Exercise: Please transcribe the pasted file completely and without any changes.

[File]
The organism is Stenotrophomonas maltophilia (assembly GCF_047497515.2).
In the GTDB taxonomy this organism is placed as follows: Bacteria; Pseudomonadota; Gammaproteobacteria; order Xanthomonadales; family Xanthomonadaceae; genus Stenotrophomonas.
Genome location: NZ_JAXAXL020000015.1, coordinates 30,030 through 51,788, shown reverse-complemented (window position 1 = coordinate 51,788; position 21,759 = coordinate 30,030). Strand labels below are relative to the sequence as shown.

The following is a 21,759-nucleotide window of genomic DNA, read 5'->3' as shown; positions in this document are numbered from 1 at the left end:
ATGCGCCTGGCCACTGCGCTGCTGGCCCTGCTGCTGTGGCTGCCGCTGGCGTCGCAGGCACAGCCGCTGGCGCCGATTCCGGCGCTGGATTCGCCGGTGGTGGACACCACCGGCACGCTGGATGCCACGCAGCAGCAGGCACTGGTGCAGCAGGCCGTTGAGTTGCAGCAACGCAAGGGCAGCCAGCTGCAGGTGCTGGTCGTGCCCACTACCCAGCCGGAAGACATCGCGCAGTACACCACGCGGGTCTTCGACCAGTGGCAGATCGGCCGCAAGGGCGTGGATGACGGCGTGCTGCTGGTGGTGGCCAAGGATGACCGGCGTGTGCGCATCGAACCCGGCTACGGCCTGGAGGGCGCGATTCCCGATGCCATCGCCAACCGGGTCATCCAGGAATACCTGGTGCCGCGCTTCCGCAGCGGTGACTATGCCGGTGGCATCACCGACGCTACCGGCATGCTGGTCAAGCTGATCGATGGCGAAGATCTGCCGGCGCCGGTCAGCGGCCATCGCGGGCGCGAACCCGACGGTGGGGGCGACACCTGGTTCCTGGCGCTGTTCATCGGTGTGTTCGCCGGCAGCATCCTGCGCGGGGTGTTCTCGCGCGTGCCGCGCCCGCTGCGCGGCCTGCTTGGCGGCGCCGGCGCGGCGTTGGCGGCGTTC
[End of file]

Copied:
The organism is Stenotrophomonas maltophilia (assembly GCF_047497515.2).
In the GTDB taxonomy this organism is placed as follows: Bacteria; Pseudomonadota; Gammaproteobacteria; order Xanthomonadales; family Xanthomonadaceae; genus Stenotrophomonas.
Genome location: NZ_JAXAXL020000015.1, coordinates 30,030 through 51,788, shown reverse-complemented (window position 1 = coordinate 51,788; position 21,759 = coordinate 30,030). Strand labels below are relative to the sequence as shown.

The following is a 21,759-nucleotide window of genomic DNA, read 5'->3' as shown; positions in this document are numbered from 1 at the left end:
ATGCGCCTGGCCACTGCGCTGCTGGCCCTGCTGCTGTGGCTGCCGCTGGCGTCGCAGGCACAGCCGCTGGCGCCGATTCCGGCGCTGGATTCGCCGGTGGTGGACACCACCGGCACGCTGGATGCCACGCAGCAGCAGGCACTGGTGCAGCAGGCCGTTGAGTTGCAGCAACGCAAGGGCAGCCAGCTGCAGGTGCTGGTCGTGCCCACTACCCAGCCGGAAGACATCGCGCAGTACACCACGCGGGTCTTCGACCAGTGGCAGATCGGCCGCAAGGGCGTGGATGACGGCGTGCTGCTGGTGGTGGCCAAGGATGACCGGCGTGTGCGCATCGAACCCGGCTACGGCCTGGAGGGCGCGATTCCCGATGCCATCGCCAACCGGGTCATCCAGGAATACCTGGTGCCGCGCTTCCGCAGCGGTGACTATGCCGGTGGCATCACCGACGCTACCGGCATGCTGGTCAAGCTGATCGATGGCGAAGATCTGCCGGCGCCGGTCAGCGGCCATCGCGGGCGCGAACCCGACGGTGGGGGCGACACCTGGTTCCTGGCGCTGTTCATCGGTGTGTTCGCCGGCAGCATCCTGCGCGGGGTGTTCTCGCGCGTGCCGCGCCCGCTGCGCGGCCTGCTTGGCGGCGCCGGCGCGGCGTTGGCGGCGTTC